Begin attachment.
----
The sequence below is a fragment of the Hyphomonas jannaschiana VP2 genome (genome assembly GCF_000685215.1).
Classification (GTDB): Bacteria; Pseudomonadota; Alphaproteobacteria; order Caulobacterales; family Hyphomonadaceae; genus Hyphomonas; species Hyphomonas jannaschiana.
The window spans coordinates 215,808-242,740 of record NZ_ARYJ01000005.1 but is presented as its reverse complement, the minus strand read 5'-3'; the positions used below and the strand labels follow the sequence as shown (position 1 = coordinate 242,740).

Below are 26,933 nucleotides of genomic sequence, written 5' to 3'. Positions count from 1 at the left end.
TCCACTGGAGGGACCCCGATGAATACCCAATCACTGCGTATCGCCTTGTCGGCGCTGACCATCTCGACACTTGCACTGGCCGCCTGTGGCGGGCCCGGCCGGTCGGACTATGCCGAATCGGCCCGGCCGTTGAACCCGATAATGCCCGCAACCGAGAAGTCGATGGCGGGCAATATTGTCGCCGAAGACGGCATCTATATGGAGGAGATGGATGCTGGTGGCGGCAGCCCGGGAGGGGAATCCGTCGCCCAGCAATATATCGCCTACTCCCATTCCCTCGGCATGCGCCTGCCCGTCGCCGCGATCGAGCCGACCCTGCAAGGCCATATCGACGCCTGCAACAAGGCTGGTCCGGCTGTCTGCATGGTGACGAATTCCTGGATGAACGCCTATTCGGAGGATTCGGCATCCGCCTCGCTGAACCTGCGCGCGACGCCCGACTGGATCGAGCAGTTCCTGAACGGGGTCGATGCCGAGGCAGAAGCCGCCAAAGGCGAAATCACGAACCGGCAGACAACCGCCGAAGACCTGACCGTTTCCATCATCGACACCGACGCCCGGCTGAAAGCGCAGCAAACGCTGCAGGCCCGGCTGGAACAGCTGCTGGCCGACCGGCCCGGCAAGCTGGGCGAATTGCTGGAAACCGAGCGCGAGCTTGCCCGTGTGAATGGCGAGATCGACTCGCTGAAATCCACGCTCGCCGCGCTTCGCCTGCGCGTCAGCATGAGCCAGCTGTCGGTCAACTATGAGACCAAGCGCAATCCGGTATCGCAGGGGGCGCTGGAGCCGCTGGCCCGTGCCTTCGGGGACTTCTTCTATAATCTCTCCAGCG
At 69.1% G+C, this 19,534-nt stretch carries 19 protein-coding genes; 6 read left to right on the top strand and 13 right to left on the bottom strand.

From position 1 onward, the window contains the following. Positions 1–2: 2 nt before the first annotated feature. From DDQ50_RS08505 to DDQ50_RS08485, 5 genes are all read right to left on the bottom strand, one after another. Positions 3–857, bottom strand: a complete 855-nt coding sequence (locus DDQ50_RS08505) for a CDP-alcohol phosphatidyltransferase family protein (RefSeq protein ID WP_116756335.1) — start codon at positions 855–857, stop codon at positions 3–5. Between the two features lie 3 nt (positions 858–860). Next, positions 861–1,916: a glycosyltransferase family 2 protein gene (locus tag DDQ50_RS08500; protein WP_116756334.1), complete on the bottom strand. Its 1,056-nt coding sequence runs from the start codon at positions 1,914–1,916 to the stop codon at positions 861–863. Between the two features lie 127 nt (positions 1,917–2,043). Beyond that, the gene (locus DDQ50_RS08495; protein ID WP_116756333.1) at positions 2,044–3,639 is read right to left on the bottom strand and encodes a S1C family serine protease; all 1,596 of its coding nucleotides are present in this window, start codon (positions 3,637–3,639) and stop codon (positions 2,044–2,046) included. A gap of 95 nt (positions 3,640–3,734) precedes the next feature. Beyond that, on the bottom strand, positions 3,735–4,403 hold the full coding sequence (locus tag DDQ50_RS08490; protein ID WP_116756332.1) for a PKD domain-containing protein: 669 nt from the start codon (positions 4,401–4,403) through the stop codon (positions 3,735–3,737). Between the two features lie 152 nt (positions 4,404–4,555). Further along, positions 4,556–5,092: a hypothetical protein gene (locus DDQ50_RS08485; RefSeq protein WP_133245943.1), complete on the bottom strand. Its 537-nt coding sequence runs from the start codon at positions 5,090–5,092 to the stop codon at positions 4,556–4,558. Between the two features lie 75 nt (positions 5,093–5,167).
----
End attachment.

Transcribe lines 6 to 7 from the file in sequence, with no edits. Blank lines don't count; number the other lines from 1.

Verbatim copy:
At 69.1% G+C, this 19,534-nt stretch carries 19 protein-coding genes; 6 read left to right on the top strand and 13 right to left on the bottom strand.

From position 1 onward, the window contains the following. Positions 1–2: 2 nt before the first annotated feature. From DDQ50_RS08505 to DDQ50_RS08485, 5 genes are all read right to left on the bottom strand, one after another. Positions 3–857, bottom strand: a complete 855-nt coding sequence (locus DDQ50_RS08505) for a CDP-alcohol phosphatidyltransferase family protein (RefSeq protein ID WP_116756335.1) — start codon at positions 855–857, stop codon at positions 3–5. Between the two features lie 3 nt (positions 858–860). Next, positions 861–1,916: a glycosyltransferase family 2 protein gene (locus tag DDQ50_RS08500; protein WP_116756334.1), complete on the bottom strand. Its 1,056-nt coding sequence runs from the start codon at positions 1,914–1,916 to the stop codon at positions 861–863. Between the two features lie 127 nt (positions 1,917–2,043). Beyond that, the gene (locus DDQ50_RS08495; protein ID WP_116756333.1) at positions 2,044–3,639 is read right to left on the bottom strand and encodes a S1C family serine protease; all 1,596 of its coding nucleotides are present in this window, start codon (positions 3,637–3,639) and stop codon (positions 2,044–2,046) included. A gap of 95 nt (positions 3,640–3,734) precedes the next feature. Beyond that, on the bottom strand, positions 3,735–4,403 hold the full coding sequence (locus tag DDQ50_RS08490; protein ID WP_116756332.1) for a PKD domain-containing protein: 669 nt from the start codon (positions 4,401–4,403) through the stop codon (positions 3,735–3,737). Between the two features lie 152 nt (positions 4,404–4,555). Further along, positions 4,556–5,092: a hypothetical protein gene (locus DDQ50_RS08485; RefSeq protein WP_133245943.1), complete on the bottom strand. Its 537-nt coding sequence runs from the start codon at positions 5,090–5,092 to the stop codon at positions 4,556–4,558. Between the two features lie 75 nt (positions 5,093–5,167).